In a time when children are reportedly reading less than ever, what we need are story heroes who stand together and take on the fight. In a small way, my young evil geniuses at St Viper’s School for Super Villains have been helping to save the day — they’ll be annoyed when they find out I’ve been calling them heroes! Readers tell me they can devour a St Viper’s adventure in a weekend (they take me months to craft and the illustrator to draw) and I know there are other super stories out there, which make kids want to read.
So here’s a novel idea: writers telling their readership about other books they would enjoy. Their competition! I know what my 7 – 10 year-old readers want from a St Viper’s story: plots to take over the world, plenty of action, use of super powers, cool gadgets, friends working together, tongue-in-cheek phrases, lessons in diabolical laughing, a fast pace … and I’m knowledgeable about what else is available in stores. We don’t have to work alone, do we? The time has come to join forces. We strike for victory!
If you like St Viper’s why not try:
Magic Ink by Steve Cole
Twelve-year-old Stew Pender loves super heroes as much as his grandfather, a once famous comic book artist, and spends his time drawing comic characters including his alter ego: Stupendous Man. When his grandfather goes to the great comic convention in the sky, Stew and his family move into his home. On the first night in the house, Stew is woken by a cartoon pig in a top hat and cape. This isn’t a figment of his imagination. In the attic, where his grandfather used to draw, Stew finds a bottle of magic ink, which brings characters to life. But it’s not all fun and games, the creator of the Magic Ink — the wizard Merlin — is imprisoned in a cave in a land of myth and monsters and needs Stew to draw super heroes to save him.
I say: It’s quirky, great fun and the idea’s brilliant. Unlike St Viper’s and NERDS (see below), most of the action comes at the end of the book, but there are lots of hooks to keep readers turning the page and the pace is spot on. Steve Cole is the author of the well-known series Astrosaurs. Magic Ink is suitable for 8+ readers.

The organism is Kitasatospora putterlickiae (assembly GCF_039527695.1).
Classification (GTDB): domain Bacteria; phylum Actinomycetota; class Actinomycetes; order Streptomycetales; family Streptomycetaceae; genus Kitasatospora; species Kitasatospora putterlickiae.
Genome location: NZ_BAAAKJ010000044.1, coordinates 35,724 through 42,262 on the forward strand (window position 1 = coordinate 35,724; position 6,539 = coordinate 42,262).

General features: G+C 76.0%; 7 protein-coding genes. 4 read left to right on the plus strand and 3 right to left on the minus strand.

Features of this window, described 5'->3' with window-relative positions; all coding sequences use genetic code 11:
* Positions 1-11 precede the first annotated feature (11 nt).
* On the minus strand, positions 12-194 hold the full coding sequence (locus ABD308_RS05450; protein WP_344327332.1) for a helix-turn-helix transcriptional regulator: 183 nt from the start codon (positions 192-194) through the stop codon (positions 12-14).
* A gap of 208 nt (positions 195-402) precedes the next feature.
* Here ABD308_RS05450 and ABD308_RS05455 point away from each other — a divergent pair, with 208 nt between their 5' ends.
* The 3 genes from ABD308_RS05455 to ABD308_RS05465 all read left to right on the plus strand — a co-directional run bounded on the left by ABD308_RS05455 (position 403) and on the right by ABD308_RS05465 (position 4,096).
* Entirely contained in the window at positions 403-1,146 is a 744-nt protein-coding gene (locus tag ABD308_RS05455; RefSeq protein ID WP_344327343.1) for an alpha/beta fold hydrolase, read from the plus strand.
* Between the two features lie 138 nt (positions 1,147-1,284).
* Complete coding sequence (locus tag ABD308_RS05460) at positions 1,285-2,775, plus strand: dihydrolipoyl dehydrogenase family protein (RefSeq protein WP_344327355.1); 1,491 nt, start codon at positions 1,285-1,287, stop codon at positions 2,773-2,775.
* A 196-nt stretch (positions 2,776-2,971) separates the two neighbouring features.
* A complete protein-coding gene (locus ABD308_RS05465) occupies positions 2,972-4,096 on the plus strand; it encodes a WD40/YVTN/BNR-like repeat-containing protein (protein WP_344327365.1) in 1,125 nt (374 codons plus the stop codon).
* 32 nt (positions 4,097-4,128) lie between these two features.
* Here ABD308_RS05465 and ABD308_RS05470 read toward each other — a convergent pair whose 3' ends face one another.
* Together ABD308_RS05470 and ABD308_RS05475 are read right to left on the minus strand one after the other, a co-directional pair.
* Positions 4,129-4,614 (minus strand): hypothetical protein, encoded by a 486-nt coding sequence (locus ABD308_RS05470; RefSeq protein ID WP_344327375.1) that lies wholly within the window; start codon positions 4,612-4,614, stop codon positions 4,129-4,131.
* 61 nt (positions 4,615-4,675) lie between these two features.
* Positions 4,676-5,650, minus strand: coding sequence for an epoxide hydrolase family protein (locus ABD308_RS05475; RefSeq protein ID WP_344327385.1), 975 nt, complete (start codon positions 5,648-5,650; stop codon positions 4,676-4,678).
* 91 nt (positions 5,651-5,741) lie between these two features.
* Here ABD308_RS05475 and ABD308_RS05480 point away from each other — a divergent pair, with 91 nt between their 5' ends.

Atomic. The Madness of Madame Malice by Guy Bass. Issue 2.
Ten-year-old super-powered twins Jonny and Tommy Atomic have a super hero father and a super villain mother. They live with their father, Captain Atomic, Aunt Sandwich who’s a hamster and Dogday, a super-intelligent dog on an island in the sky. Their mother is an inmate at The Stronghold, a high-security super prison, until she breaks out to spend time with her darling boys. In this book, one of the twins is drawn to the dark side and the other the light as they spend quality time with her. She frees all the animals in the zoo, turns their school to rubble and rips the roof off Icy Joe’s Delectable Dairy Den so they can fly to the front of the ice-cream queue. The story follows a predictable path until the end where Bass reveals their mother’s true dark colours.
I say: The storyline is simple, the chapters are short and there are lots of illustrations to break up the text. The book would be enjoyed most by my younger and less confident readers (7+). It’s also a suitable story for parents to read aloud. In book 3, Bass hints that the boys will become their father’s sidekicks. I hope that as the series develops we’ll see the children use their super powers a lot more. But what I think my readers will really like about this book is that it’s part novel and part comic. They’ll also like the super cool cover!